It has been years since I read the second volume of C. S. Lewis' Chronicles of Narnia. Its title was Prince Caspian, and it was essentially a continuation of The Lion, the Witch, and the Wardrobe. I never read the books as a child, but I did read them aloud to my oldest son. I remember being struck with the way in which Lewis was able to appeal to the fanciful imaginations of children, the narrative force of the early books in the series, the effectively camouflaged nature of the allegory, and the power of the lion Aslan as a character, a symbol, and a veritable deus ex machina. I also remember being struck by the failure of imagination in the later volumes, where the allegory became more pronounced, more dogmatic, more obviously flawed. But in Prince Caspian we had not reached that point.
I don't remember much of the novel Prince Caspian. What is clear about the film The Chronicles of Narnia: Prince Caspian (2008), a sequel to the moderately successful The Lion, the Witch, and the Wardrobe, is that action and battle largely replace allegory. Aslan reappears, but for the most part he holds back and allows the children and their allies in Narnia to resolve their problems with the evil forces that have taken over the land. It's odd both in the film and the book that when the four children return to Narnia they find themselves in a time centuries later than the time of their first visit. The people and places they remember have disappeared or are in ruins. An evil power has taken over. The film illuminates this aspect of the children's return effectively. But it dispenses with much of the novel and turns into a fantasy battle film. In contrast to Lewis' novels, the girls take an equal roll to that of the boys, which is all for the good.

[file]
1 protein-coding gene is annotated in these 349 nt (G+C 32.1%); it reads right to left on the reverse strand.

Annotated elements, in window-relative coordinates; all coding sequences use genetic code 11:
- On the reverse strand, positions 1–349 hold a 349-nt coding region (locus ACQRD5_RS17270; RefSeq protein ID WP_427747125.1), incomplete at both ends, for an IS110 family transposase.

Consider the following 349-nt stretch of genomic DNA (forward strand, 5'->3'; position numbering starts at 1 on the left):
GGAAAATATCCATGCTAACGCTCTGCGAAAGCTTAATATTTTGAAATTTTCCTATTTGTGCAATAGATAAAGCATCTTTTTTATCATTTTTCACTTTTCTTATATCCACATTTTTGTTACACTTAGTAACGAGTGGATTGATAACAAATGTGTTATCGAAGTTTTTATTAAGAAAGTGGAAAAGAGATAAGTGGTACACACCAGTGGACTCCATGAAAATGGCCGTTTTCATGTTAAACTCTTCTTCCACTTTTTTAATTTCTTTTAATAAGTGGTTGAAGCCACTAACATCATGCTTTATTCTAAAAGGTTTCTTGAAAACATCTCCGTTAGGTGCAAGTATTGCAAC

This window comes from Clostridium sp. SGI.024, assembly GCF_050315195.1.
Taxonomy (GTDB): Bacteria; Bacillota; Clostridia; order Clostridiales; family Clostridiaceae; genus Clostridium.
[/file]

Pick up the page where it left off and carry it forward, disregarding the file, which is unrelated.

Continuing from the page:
The film also preserves the perplexing element of the novel that prevents children who have entered adolescence, the onset of sexual maturity, from returning to Narnia or being able to "see" or "believe in" Aslan. I suppose the notion here is that when reason and logic overtake imagination and fancy, all is lost. For Lewis, the age of sexual maturity, especially for young girls, was the age of sin, of the fallen world, and he couldn't have sexually mature creatures running around in Narnia.
Prince Caspian is somewhat entertaining. The special effects are good. The action is fast-paced and unrelenting. The children are all charming, especially the younger girl. But for the most part Prince Caspian has little in common with the novel on which it is based, which is neither here nor there. It doesn't have to closely resemble the novel to be a successful film. But it manages to avoid and dispense with some of the narrative elements that made the novel a successful children's book, in so far as it was.